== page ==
Mostly known for its use in Vrat or Faral foods – eaten by those who observe fasts during festivals like Navratri. Rajgira, also called amaranth or ramdana, is an ancient grain that, like its celebrity cousin quinoa, has been an integral part of the diets of indigenous communities for generations.
Unlike quinoa though, amaranth is grown widely in India and it far outdoes the Andean grain in its iron, protein, lysine and calcium content. From fluffy puris and crisp vadas to kadhi and dosa, rajgira flour is a versatile ingredient.
Not ready to make the switch? Simply adding a few spoons of rajgira flour to your regular flour is a good way of upping your iron intake and adding some diversity to your diet. Buy some here.
Cassava flour (not wheat flour):
Cassava or tapioca is a starchy tuber that’s enjoyed when boiled, fried, as a flour, and most commonly as ‘sabudana’ – a heavily processed form of the root with little nutritional value.
Its high carbohydrate content and low glycemic index make it a good substitute for refined wheat flour and suitable for diabetics. Since it is naturally gluten-free it is good for those with gluten allergies as well.
Among its benefits are its ability to feed the good bacteria in the gut and reduce inflammation and improve gut health. Use cassava flour as a substitute for maida in your baking to get more wholesome goodies without losing out on the taste.
Cooler than kale:
Amaranthus, mustard, radish and beetroot greens, malabar spinach, moringa leaves, palak and gongura, colocasia. This is just a tiny sample of the leafy green vegetables in India.
What this list does not include is the plethora of local greens known by regional names, some of which grow wild in fields and water bodies, others that are foraged and make an important source of nutrition for indigenous and rural populations.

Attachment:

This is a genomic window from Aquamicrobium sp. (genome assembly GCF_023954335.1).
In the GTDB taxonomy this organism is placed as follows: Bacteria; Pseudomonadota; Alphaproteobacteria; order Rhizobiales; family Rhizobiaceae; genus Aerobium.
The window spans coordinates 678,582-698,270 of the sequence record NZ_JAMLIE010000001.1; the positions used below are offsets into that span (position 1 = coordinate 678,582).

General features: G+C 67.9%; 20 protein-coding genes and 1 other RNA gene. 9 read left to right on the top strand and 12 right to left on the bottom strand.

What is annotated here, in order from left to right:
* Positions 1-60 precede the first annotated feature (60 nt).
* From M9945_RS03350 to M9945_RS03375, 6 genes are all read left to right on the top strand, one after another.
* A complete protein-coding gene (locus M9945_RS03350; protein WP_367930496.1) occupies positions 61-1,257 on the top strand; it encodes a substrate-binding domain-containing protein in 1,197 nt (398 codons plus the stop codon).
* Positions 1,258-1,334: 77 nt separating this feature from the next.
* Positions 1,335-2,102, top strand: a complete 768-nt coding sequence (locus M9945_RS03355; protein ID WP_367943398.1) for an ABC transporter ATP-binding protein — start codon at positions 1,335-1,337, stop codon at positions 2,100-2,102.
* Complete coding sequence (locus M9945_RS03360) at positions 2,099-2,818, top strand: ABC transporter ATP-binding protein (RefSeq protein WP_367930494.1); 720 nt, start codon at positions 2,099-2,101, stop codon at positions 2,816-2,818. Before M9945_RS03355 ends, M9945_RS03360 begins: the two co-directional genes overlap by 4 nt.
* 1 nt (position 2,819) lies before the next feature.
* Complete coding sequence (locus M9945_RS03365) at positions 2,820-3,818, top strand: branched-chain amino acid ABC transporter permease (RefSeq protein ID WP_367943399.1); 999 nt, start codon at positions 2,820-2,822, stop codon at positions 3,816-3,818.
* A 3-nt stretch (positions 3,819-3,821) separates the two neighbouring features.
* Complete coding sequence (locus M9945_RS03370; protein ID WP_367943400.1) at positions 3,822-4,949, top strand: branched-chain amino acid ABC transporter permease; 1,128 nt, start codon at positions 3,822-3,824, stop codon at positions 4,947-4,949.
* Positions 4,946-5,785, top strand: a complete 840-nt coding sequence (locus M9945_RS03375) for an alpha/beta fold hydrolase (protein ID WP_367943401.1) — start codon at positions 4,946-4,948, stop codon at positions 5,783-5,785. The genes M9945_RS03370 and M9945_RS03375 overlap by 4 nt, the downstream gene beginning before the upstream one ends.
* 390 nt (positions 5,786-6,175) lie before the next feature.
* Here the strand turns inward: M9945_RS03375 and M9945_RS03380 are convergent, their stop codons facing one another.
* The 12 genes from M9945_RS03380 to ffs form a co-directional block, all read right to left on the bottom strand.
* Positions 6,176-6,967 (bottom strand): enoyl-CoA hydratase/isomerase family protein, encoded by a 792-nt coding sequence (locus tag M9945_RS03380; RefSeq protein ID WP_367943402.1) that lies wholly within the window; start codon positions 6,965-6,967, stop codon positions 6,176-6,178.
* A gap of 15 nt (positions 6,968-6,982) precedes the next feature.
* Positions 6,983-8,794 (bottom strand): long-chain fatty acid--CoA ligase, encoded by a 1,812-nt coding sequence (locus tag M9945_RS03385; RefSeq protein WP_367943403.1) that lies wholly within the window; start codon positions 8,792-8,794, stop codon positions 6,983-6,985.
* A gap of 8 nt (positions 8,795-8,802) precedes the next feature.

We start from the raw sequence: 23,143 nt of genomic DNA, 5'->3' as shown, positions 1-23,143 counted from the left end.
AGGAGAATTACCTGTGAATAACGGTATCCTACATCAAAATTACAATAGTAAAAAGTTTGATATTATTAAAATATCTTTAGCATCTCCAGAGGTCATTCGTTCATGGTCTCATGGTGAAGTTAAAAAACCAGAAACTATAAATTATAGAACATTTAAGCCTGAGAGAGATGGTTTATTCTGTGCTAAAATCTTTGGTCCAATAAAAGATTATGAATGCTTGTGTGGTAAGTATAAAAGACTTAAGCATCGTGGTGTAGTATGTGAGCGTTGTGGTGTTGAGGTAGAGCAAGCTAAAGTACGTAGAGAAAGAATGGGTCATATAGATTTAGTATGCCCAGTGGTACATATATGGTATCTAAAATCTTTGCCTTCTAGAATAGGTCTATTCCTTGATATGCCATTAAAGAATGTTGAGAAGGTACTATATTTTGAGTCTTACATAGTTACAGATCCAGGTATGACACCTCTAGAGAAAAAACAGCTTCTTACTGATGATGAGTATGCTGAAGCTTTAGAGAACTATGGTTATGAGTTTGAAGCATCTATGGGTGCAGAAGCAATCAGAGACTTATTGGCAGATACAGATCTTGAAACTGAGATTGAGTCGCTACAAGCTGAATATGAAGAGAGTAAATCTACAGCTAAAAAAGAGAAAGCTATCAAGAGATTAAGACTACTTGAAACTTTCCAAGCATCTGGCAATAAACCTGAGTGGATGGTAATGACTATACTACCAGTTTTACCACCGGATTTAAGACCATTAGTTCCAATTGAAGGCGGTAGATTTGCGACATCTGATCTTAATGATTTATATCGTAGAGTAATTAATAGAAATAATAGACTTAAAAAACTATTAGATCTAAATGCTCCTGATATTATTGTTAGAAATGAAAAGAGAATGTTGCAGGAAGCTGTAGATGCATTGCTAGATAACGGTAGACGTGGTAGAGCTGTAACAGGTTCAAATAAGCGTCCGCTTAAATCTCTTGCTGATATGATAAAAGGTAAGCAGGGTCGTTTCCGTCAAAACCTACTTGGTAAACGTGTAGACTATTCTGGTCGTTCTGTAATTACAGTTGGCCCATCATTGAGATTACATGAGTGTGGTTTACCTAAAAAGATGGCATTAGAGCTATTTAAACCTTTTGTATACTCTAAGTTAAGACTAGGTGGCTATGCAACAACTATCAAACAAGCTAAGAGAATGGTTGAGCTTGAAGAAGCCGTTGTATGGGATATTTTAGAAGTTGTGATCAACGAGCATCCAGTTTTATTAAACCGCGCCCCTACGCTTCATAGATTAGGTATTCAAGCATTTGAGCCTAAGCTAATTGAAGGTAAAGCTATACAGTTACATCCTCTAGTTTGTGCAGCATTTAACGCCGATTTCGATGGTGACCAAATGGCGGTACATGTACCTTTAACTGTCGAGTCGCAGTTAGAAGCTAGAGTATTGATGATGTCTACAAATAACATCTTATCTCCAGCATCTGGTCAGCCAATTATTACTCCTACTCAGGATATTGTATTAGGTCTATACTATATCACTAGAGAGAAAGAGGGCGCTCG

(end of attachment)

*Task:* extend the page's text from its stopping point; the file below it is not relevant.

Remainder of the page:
Such is India’s natural diversity that you can eat different greens every season, using them in anything from spinach quiches to dals and chutneys.
Bael is bae:
India is home to a range of climatic zones – from the temperate north to the hot, muggy south – which makes it fertile ground for an impressive variety of seasonal, native fruits that are virtually unknown and lose out to imported, frozen fruits in supermarkets.
So, visit your local market instead and buy amla instead of acai berries. In summer, relish the luscious tadgola and the irresistible jamun.
With the relenting of the monsoon, star fruit or karambola makes its appearance. There are more: karondas or wild cherries and bilimbi, which is crisp and tart and used along the coast to sour curries and make wine; and pomelo or chakotra which is mildly bittersweet and best enjoyed with a sprinkling of salt and chilli powder.
By choosing seasonal fruits, you are guaranteed to have produce that is:
- Harvested at the peak of freshness, so nutrient content is highest.
- Grown closer to you so it’s more energy efficient and doesn’t spoil during transport.
- Sold during its season, before it spoils or needs to undergo unnatural preservation.
So don’t forget to go shopping!
(Edited by Vinayak Hegde)